Animals at Las Vegas Zoo being moved to different locations
Las Vegas, NV (KTNV) -- Thursday was moving day for nearly 200 animals at the Las Vegas Zoo after it closed down last week.
U.S. Department of Agriculture officials gave Zoo Owner Pat Dingle an ultimatum earlier this week to shut down the zoo after several zookeepers quit.
Trucks went to and from the zoo all day on Thursday.
The cougar was the first animal to get loaded into an unmarked truck and the people inside refused to tell Action News who they were or where they were taking the animal.
"Petting Zoo To You" tried to corral two ostriches, but the big birds were knocking people and fences down as they were herded into a truck. They had to be taken in by throwing a T-shirt over their heads and leading them by the neck into the trailer.
Lion Habitat Ranch workers were at the zoo for numerous hours trying to coax "Maniac Girl," the zoo's resident lioness into a cage.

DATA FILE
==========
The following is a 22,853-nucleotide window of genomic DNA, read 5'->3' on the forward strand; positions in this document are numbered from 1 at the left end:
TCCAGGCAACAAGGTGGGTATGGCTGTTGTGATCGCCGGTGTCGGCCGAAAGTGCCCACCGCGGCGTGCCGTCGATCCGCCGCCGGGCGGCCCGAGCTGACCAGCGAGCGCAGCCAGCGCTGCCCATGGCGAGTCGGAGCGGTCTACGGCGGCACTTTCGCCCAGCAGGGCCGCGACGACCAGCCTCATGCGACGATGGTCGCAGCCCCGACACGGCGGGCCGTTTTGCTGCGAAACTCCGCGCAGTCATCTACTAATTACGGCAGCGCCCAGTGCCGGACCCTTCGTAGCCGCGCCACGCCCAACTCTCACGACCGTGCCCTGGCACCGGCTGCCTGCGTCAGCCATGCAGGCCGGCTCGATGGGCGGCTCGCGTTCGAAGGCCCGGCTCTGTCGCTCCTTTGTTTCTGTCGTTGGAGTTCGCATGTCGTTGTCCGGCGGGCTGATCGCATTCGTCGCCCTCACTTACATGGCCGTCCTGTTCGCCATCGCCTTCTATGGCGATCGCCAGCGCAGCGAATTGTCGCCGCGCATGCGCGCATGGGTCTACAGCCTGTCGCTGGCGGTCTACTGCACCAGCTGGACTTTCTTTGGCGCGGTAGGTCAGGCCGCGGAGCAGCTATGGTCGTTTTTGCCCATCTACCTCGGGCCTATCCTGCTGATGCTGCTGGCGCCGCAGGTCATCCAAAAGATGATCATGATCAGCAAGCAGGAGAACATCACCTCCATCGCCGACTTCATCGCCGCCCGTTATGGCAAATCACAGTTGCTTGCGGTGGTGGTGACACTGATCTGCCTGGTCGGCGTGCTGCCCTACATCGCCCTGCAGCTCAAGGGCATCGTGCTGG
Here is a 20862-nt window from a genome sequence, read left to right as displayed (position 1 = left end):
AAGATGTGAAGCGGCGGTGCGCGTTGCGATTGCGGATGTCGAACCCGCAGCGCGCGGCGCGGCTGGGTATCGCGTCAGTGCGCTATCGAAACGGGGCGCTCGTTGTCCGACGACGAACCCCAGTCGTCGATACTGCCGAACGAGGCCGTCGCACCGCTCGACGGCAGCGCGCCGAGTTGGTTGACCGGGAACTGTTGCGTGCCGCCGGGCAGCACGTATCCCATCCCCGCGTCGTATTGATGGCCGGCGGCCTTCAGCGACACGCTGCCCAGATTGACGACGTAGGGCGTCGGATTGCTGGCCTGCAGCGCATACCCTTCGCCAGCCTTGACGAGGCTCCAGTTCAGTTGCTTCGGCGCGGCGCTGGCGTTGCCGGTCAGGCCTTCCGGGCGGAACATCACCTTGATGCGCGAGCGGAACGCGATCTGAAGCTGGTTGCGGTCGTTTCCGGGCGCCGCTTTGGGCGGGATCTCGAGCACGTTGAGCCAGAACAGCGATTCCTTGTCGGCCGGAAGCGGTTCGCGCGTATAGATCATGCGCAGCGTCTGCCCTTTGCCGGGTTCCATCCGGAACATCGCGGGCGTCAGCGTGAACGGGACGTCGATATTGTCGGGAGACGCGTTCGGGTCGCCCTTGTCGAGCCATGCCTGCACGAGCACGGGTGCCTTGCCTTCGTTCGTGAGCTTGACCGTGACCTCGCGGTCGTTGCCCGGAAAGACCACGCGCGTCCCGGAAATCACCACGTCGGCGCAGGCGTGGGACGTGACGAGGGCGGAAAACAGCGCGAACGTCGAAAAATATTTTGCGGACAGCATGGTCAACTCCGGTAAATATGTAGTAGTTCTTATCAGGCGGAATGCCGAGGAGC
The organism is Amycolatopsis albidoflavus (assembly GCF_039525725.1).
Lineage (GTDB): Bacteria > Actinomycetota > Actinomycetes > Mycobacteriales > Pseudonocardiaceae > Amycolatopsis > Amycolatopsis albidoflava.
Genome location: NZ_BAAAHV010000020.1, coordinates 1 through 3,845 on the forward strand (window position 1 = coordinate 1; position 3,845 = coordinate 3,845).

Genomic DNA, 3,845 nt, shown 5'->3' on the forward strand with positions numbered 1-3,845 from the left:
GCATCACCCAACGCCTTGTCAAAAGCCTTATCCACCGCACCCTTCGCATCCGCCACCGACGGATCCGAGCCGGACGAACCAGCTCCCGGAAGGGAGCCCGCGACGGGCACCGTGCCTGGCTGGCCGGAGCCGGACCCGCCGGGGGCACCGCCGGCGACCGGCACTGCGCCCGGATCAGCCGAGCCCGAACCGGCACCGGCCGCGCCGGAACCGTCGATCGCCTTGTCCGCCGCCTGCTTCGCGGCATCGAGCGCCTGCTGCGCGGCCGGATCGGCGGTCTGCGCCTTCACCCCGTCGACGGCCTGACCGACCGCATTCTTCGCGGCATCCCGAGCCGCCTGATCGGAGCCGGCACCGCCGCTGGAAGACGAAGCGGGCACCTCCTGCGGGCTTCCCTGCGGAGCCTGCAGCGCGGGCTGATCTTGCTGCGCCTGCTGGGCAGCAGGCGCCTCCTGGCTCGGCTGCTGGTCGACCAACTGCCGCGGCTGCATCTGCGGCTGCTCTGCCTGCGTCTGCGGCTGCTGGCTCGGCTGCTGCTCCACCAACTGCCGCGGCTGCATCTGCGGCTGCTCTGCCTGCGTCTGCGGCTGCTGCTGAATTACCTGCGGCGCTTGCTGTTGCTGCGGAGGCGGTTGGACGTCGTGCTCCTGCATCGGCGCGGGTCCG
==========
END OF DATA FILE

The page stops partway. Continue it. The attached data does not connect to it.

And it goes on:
She's very reluctant to go since the Las Vegas Zoo is the only home she's known since she's been a cub.
"The biggest problem is they have a water feature in the center of her cage, so we couldn't bring a cage in to pick her up. We had to put her in her little lock out area, and wait until she calmed down to get her loaded to transport," said Keith Evans with Lion Habitat Ranch.
After being in quarantine for ten days, she'll either go to Northern Nevada or stay at the Lion Habitat Ranch.
She's in relatively good health, except that she has no hair on her nose from years of rubbing up against the fence.
No one inside the zoo would talk with Action News, but a former volunteer, Bob Wantroba, said the city is partially to blame for the zoo's downfall, "I think the mayor should've stepped in and done something. We were sponsored by the San Diego Zoo, we had them come out, bring the animals. We had them bring out their ideas and there was no cooperation whatsoever from Las Vegas."
The chimpanzee, alligators and birds were all that was left at the zoo on Thursday evening.
The lion was the last to leave and the rest of the animals have been placed with the help of the USDA.